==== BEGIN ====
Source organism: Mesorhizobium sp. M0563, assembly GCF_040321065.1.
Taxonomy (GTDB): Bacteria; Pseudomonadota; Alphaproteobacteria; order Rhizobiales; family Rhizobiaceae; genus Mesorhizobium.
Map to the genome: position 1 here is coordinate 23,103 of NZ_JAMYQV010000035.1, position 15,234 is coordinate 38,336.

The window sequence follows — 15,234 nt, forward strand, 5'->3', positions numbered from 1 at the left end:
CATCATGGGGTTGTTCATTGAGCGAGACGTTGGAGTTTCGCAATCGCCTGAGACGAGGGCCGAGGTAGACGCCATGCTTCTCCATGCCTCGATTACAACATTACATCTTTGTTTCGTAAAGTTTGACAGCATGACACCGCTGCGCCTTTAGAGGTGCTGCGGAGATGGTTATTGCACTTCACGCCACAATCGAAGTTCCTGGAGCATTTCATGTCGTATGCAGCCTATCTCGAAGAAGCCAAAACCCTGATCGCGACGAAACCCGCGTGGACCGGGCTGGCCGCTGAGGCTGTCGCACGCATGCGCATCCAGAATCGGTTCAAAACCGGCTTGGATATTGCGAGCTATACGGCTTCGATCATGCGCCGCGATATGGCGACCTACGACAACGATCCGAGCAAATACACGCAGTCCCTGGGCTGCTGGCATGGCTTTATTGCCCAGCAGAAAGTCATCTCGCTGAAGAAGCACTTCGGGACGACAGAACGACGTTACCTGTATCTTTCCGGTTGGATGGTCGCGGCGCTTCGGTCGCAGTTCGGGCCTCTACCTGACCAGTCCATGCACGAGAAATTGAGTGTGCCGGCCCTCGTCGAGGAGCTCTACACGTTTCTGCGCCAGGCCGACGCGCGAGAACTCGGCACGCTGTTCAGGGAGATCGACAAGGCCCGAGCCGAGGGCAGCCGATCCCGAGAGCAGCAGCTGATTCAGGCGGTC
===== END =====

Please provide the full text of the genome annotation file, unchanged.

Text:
Source organism: Mesorhizobium sp. M0563, assembly GCF_040321065.1.
Taxonomy (GTDB): Bacteria; Pseudomonadota; Alphaproteobacteria; order Rhizobiales; family Rhizobiaceae; genus Mesorhizobium.
Map to the genome: position 1 here is coordinate 23,103 of NZ_JAMYQV010000035.1, position 15,234 is coordinate 38,336.

The window sequence follows — 15,234 nt, forward strand, 5'->3', positions numbered from 1 at the left end:
CATCATGGGGTTGTTCATTGAGCGAGACGTTGGAGTTTCGCAATCGCCTGAGACGAGGGCCGAGGTAGACGCCATGCTTCTCCATGCCTCGATTACAACATTACATCTTTGTTTCGTAAAGTTTGACAGCATGACACCGCTGCGCCTTTAGAGGTGCTGCGGAGATGGTTATTGCACTTCACGCCACAATCGAAGTTCCTGGAGCATTTCATGTCGTATGCAGCCTATCTCGAAGAAGCCAAAACCCTGATCGCGACGAAACCCGCGTGGACCGGGCTGGCCGCTGAGGCTGTCGCACGCATGCGCATCCAGAATCGGTTCAAAACCGGCTTGGATATTGCGAGCTATACGGCTTCGATCATGCGCCGCGATATGGCGACCTACGACAACGATCCGAGCAAATACACGCAGTCCCTGGGCTGCTGGCATGGCTTTATTGCCCAGCAGAAAGTCATCTCGCTGAAGAAGCACTTCGGGACGACAGAACGACGTTACCTGTATCTTTCCGGTTGGATGGTCGCGGCGCTTCGGTCGCAGTTCGGGCCTCTACCTGACCAGTCCATGCACGAGAAATTGAGTGTGCCGGCCCTCGTCGAGGAGCTCTACACGTTTCTGCGCCAGGCCGACGCGCGAGAACTCGGCACGCTGTTCAGGGAGATCGACAAGGCCCGAGCCGAGGGCAGCCGATCCCGAGAGCAGCAGCTGATTCAGGCGGTC